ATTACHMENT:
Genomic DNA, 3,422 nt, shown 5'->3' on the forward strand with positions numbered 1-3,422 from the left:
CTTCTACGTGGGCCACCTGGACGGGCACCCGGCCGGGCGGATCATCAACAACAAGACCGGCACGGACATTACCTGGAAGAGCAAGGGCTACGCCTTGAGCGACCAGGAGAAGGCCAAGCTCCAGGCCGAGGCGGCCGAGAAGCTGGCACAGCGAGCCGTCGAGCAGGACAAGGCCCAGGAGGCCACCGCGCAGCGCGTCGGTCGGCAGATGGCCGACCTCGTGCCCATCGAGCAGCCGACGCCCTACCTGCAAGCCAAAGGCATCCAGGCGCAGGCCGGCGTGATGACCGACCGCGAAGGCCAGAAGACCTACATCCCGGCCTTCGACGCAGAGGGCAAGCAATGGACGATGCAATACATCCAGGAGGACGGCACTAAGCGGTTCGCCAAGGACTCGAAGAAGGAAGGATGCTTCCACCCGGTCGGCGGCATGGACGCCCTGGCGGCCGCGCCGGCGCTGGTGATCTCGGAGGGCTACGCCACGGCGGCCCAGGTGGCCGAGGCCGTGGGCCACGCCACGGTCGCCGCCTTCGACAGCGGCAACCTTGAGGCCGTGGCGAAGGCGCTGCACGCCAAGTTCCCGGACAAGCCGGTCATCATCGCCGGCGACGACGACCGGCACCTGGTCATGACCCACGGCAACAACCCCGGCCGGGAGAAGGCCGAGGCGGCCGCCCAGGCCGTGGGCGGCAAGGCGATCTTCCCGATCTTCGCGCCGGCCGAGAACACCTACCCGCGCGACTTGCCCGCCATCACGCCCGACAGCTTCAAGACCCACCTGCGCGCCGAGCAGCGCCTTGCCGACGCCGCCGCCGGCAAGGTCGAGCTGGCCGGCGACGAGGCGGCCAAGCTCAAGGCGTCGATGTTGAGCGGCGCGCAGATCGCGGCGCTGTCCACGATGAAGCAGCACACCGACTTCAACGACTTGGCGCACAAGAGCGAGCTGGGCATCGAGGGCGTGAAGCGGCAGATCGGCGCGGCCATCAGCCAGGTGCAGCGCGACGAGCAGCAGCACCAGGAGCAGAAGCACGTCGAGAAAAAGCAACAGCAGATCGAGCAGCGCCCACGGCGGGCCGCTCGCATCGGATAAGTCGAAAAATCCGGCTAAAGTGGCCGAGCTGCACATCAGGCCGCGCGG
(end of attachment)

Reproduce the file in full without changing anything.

Genomic DNA, 3,422 nt, shown 5'->3' on the forward strand with positions numbered 1-3,422 from the left:
CTTCTACGTGGGCCACCTGGACGGGCACCCGGCCGGGCGGATCATCAACAACAAGACCGGCACGGACATTACCTGGAAGAGCAAGGGCTACGCCTTGAGCGACCAGGAGAAGGCCAAGCTCCAGGCCGAGGCGGCCGAGAAGCTGGCACAGCGAGCCGTCGAGCAGGACAAGGCCCAGGAGGCCACCGCGCAGCGCGTCGGTCGGCAGATGGCCGACCTCGTGCCCATCGAGCAGCCGACGCCCTACCTGCAAGCCAAAGGCATCCAGGCGCAGGCCGGCGTGATGACCGACCGCGAAGGCCAGAAGACCTACATCCCGGCCTTCGACGCAGAGGGCAAGCAATGGACGATGCAATACATCCAGGAGGACGGCACTAAGCGGTTCGCCAAGGACTCGAAGAAGGAAGGATGCTTCCACCCGGTCGGCGGCATGGACGCCCTGGCGGCCGCGCCGGCGCTGGTGATCTCGGAGGGCTACGCCACGGCGGCCCAGGTGGCCGAGGCCGTGGGCCACGCCACGGTCGCCGCCTTCGACAGCGGCAACCTTGAGGCCGTGGCGAAGGCGCTGCACGCCAAGTTCCCGGACAAGCCGGTCATCATCGCCGGCGACGACGACCGGCACCTGGTCATGACCCACGGCAACAACCCCGGCCGGGAGAAGGCCGAGGCGGCCGCCCAGGCCGTGGGCGGCAAGGCGATCTTCCCGATCTTCGCGCCGGCCGAGAACACCTACCCGCGCGACTTGCCCGCCATCACGCCCGACAGCTTCAAGACCCACCTGCGCGCCGAGCAGCGCCTTGCCGACGCCGCCGCCGGCAAGGTCGAGCTGGCCGGCGACGAGGCGGCCAAGCTCAAGGCGTCGATGTTGAGCGGCGCGCAGATCGCGGCGCTGTCCACGATGAAGCAGCACACCGACTTCAACGACTTGGCGCACAAGAGCGAGCTGGGCATCGAGGGCGTGAAGCGGCAGATCGGCGCGGCCATCAGCCAGGTGCAGCGCGACGAGCAGCAGCACCAGGAGCAGAAGCACGTCGAGAAAAAGCAACAGCAGATCGAGCAGCGCCCACGGCGGGCCGCTCGCATCGGATAAGTCGAAAAATCCGGCTAAAGTGGCCGAGCTGCACATCAGGCCGCGCGG